Effects of prostaglandin analogues on aqueous humor outflow pathways

Nelson S. Winkler, Michael P Fautsch

Research output: Contribution to journalArticle

24 Citations (Scopus)

Abstract

Elevated intraocular pressure (IOP) is the most prevalent risk factor for glaucoma. All treatments, whether surgical or pharmaceutical, are aimed at lowering IOP. Prostaglandin analogues are a first line therapy for glaucoma due to their ability to reduce IOP, once-daily dosing, efficacy, and minimal side-effect profile. Whereas prostaglandin analogues have been known to alter aqueous humor outflow through the unconventional (uveoscleral) pathway, more recent evidence suggests their action also occurs through the conventional (trabecular) pathway. Understanding how prostaglandin analogues successfully lower IOP is important, as this information may lead to the discovery of new molecular targets for future therapeutic intervention. This review explores the current understanding of prostaglandin analogue biology as it pertains to IOP reduction and improved aqueous humor outflow facility.

Original languageEnglish (US)
Pages (from-to)102-109
Number of pages8
JournalJournal of Ocular Pharmacology and Therapeutics
Volume30
Issue number2-3
DOIs
StatePublished - Mar 1 2014

Fingerprint

Synthetic Prostaglandins
Aqueous Humor
Intraocular Pressure
Glaucoma
Therapeutics
Pharmaceutical Preparations

ASJC Scopus subject areas

  • Pharmacology (medical)
  • Ophthalmology
  • Pharmacology
  • Medicine(all)

Cite this

Effects of prostaglandin analogues on aqueous humor outflow pathways. / Winkler, Nelson S.; Fautsch, Michael P.

In: Journal of Ocular Pharmacology and Therapeutics, Vol. 30, No. 2-3, 01.03.2014, p. 102-109.

Research output: Contribution to journalArticle

@article{5a186e3bd5d747c2b7e3d88640b57784,
title = "Effects of prostaglandin analogues on aqueous humor outflow pathways",
abstract = "Elevated intraocular pressure (IOP) is the most prevalent risk factor for glaucoma. All treatments, whether surgical or pharmaceutical, are aimed at lowering IOP. Prostaglandin analogues are a first line therapy for glaucoma due to their ability to reduce IOP, once-daily dosing, efficacy, and minimal side-effect profile. Whereas prostaglandin analogues have been known to alter aqueous humor outflow through the unconventional (uveoscleral) pathway, more recent evidence suggests their action also occurs through the conventional (trabecular) pathway. Understanding how prostaglandin analogues successfully lower IOP is important, as this information may lead to the discovery of new molecular targets for future therapeutic intervention. This review explores the current understanding of prostaglandin analogue biology as it pertains to IOP reduction and improved aqueous humor outflow facility.",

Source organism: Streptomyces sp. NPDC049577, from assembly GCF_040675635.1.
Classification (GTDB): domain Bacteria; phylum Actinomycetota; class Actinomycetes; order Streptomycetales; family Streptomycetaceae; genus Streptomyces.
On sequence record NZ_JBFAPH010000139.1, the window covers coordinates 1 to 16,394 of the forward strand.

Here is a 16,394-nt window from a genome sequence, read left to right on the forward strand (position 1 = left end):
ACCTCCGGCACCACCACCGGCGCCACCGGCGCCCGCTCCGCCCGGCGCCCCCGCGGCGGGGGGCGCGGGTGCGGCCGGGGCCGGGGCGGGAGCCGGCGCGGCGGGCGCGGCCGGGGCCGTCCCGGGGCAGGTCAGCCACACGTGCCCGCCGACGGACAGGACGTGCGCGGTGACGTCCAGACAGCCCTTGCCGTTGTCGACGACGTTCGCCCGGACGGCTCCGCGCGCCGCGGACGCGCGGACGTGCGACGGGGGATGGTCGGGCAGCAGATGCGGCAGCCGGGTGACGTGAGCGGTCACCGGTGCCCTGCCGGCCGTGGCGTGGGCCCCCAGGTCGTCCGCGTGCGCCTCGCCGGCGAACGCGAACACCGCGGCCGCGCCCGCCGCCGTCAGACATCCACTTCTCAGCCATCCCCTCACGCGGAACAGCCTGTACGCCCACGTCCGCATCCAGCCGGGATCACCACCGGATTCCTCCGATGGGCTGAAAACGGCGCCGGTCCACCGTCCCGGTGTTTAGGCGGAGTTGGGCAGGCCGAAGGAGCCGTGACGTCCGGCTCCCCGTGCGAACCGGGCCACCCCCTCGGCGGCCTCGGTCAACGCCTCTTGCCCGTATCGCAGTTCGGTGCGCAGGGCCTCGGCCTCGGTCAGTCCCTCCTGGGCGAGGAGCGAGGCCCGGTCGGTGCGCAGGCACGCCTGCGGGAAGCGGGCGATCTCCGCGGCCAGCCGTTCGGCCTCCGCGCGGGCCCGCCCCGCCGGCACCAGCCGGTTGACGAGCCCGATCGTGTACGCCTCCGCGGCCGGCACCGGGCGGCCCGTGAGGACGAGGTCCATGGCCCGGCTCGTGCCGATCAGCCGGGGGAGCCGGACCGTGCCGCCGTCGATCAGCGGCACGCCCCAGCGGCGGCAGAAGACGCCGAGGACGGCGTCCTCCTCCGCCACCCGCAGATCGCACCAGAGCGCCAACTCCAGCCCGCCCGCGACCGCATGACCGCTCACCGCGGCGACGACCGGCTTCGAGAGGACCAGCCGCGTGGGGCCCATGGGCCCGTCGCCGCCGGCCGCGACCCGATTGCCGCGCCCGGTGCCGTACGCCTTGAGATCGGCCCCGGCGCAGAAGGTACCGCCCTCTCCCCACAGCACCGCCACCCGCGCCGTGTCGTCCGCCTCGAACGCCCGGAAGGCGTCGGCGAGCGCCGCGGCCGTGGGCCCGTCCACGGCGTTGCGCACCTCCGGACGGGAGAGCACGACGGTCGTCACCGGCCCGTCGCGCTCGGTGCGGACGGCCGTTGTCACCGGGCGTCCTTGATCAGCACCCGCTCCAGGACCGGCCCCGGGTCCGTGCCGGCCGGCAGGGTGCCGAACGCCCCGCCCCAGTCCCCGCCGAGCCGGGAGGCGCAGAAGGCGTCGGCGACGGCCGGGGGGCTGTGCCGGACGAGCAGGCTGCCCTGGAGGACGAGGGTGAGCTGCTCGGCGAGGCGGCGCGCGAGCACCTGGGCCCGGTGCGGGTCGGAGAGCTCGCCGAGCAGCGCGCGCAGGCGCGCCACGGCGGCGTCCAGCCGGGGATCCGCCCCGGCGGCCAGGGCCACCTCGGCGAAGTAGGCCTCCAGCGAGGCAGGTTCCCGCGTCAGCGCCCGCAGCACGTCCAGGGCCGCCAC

author = "Winkler, {Nelson S.} and Fautsch, {Michael P}",
year = "2014",
month = "3",
day = "1",
doi = "10.1089/jop.2013.0179",
language = "English (US)",
volume = "30",
pages = "102--109",
journal = "Journal of Ocular Pharmacology and Therapeutics",
issn = "1080-7683",
publisher = "Mary Ann Liebert Inc.",
number = "2-3",

}

TY - JOUR

T1 - Effects of prostaglandin analogues on aqueous humor outflow pathways

AU - Winkler, Nelson S.

AU - Fautsch, Michael P

PY - 2014/3/1

Y1 - 2014/3/1

N2 - Elevated intraocular pressure (IOP) is the most prevalent risk factor for glaucoma. All treatments, whether surgical or pharmaceutical, are aimed at lowering IOP. Prostaglandin analogues are a first line therapy for glaucoma due to their ability to reduce IOP, once-daily dosing, efficacy, and minimal side-effect profile. Whereas prostaglandin analogues have been known to alter aqueous humor outflow through the unconventional (uveoscleral) pathway, more recent evidence suggests their action also occurs through the conventional (trabecular) pathway. Understanding how prostaglandin analogues successfully lower IOP is important, as this information may lead to the discovery of new molecular targets for future therapeutic intervention. This review explores the current understanding of prostaglandin analogue biology as it pertains to IOP reduction and improved aqueous humor outflow facility.

AB - Elevated intraocular pressure (IOP) is the most prevalent risk factor for glaucoma. All treatments, whether surgical or pharmaceutical, are aimed at lowering IOP. Prostaglandin analogues are a first line therapy for glaucoma due to their ability to reduce IOP, once-daily dosing, efficacy, and minimal side-effect profile. Whereas prostaglandin analogues have been known to alter aqueous humor outflow through the unconventional (uveoscleral) pathway, more recent evidence suggests their action also occurs through the conventional (trabecular) pathway. Understanding how prostaglandin analogues successfully lower IOP is important, as this information may lead to the discovery of new molecular targets for future therapeutic intervention. This review explores the current understanding of prostaglandin analogue biology as it pertains to IOP reduction and improved aqueous humor outflow facility.

UR - http://www.scopus.com/inward/record.url?scp=84898756412&partnerID=8YFLogxK

UR - http://www.scopus.com/inward/citedby.url?scp=84898756412&partnerID=8YFLogxK

U2 - 10.1089/jop.2013.0179

DO - 10.1089/jop.2013.0179

M3 - Article

C2 - 24359106

AN - SCOPUS:84898756412

VL - 30

SP - 102

EP - 109

JO - Journal of Ocular Pharmacology and Therapeutics

JF - Journal of Ocular Pharmacology and Therapeutics

SN - 1080-7683

IS - 2-3

ER -